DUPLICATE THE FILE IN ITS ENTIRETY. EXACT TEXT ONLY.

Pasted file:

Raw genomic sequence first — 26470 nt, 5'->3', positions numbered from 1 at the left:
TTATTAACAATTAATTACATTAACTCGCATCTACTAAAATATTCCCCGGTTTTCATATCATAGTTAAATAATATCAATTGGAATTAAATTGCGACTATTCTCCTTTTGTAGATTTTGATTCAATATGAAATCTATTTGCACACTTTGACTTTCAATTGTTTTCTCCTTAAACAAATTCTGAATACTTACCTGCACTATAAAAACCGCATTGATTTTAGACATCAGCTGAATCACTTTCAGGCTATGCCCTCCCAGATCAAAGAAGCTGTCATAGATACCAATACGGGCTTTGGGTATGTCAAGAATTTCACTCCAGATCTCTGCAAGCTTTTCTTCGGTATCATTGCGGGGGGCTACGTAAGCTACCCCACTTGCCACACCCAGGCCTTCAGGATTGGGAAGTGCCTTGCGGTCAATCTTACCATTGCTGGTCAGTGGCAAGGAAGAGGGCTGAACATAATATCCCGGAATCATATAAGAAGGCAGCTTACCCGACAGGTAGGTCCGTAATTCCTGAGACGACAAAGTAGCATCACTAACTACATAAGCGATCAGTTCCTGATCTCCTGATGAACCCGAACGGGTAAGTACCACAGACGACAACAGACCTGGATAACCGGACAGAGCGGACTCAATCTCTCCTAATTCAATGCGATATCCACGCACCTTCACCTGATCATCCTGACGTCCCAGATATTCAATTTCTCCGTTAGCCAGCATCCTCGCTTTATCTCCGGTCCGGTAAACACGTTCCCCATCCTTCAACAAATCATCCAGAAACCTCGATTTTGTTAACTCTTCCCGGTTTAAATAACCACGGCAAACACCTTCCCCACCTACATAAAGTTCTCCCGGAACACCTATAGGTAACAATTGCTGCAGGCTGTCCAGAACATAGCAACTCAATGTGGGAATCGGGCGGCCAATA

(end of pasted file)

Raw genomic sequence first — 26470 nt, 5'->3', positions numbered from 1 at the left:
TTATTAACAATTAATTACATTAACTCGCATCTACTAAAATATTCCCCGGTTTTCATATCATAGTTAAATAATATCAATTGGAATTAAATTGCGACTATTCTCCTTTTGTAGATTTTGATTCAATATGAAATCTATTTGCACACTTTGACTTTCAATTGTTTTCTCCTTAAACAAATTCTGAATACTTACCTGCACTATAAAAACCGCATTGATTTTAGACATCAGCTGAATCACTTTCAGGCTATGCCCTCCCAGATCAAAGAAGCTGTCATAGATACCAATACGGGCTTTGGGTATGTCAAGAATTTCACTCCAGATCTCTGCAAGCTTTTCTTCGGTATCATTGCGGGGGGCTACGTAAGCTACCCCACTTGCCACACCCAGGCCTTCAGGATTGGGAAGTGCCTTGCGGTCAATCTTACCATTGCTGGTCAGTGGCAAGGAAGAGGGCTGAACATAATATCCCGGAATCATATAAGAAGGCAGCTTACCCGACAGGTAGGTCCGTAATTCCTGAGACGACAAAGTAGCATCACTAACTACATAAGCGATCAGTTCCTGATCTCCTGATGAACCCGAACGGGTAAGTACCACAGACGACAACAGACCTGGATAACCGGACAGAGCGGACTCAATCTCTCCTAATTCAATGCGATATCCACGCACCTTCACCTGATCATCCTGACGTCCCAGATATTCAATTTCTCCGTTAGCCAGCATCCTCGCTTTATCTCCGGTCCGGTAAACACGTTCCCCATCCTTCAACAAATCATCCAGAAACCTCGATTTTGTTAACTCTTCCCGGTTTAAATAACCACGGCAAACACCTTCCCCACCTACATAAAGTTCTCCCGGAACACCTATAGGTAACAATTGCTGCAGGCTGTCCAGAACATAGCAACTCAATGTGGGAATCGGGCGGCCAATA